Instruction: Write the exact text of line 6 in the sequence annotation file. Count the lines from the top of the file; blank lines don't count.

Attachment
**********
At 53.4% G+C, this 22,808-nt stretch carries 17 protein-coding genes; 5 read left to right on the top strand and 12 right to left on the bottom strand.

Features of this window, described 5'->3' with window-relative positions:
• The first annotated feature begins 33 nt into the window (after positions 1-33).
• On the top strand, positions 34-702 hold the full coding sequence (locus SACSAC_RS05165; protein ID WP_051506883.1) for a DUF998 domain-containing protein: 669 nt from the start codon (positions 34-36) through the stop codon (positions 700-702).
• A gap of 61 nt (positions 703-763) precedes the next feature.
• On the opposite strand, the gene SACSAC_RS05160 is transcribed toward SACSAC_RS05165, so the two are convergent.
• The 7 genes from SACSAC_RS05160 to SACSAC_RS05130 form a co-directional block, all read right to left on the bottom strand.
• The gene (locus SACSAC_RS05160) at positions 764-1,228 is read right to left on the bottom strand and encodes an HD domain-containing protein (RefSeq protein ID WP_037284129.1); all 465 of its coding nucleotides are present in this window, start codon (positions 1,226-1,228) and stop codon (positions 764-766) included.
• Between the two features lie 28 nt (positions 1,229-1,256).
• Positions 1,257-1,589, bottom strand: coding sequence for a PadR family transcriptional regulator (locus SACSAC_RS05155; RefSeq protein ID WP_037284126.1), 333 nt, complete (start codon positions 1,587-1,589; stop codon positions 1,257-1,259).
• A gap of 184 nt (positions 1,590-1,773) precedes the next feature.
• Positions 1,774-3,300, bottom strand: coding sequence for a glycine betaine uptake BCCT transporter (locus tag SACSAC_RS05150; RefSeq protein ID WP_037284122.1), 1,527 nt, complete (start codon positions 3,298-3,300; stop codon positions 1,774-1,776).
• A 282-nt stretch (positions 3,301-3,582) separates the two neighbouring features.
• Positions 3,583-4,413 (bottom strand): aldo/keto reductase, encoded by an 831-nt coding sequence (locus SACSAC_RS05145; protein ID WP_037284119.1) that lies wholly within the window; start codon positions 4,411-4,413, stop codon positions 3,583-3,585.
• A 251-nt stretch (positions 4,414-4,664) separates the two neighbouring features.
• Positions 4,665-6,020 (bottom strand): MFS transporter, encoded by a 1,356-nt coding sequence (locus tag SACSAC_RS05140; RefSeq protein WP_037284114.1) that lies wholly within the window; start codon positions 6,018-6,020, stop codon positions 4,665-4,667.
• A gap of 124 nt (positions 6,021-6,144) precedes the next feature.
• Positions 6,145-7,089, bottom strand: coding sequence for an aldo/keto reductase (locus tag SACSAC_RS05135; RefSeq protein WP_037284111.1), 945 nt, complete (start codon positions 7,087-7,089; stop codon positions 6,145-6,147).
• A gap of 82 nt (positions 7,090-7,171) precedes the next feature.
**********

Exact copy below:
• On the opposite strand, the gene SACSAC_RS05160 is transcribed toward SACSAC_RS05165, so the two are convergent.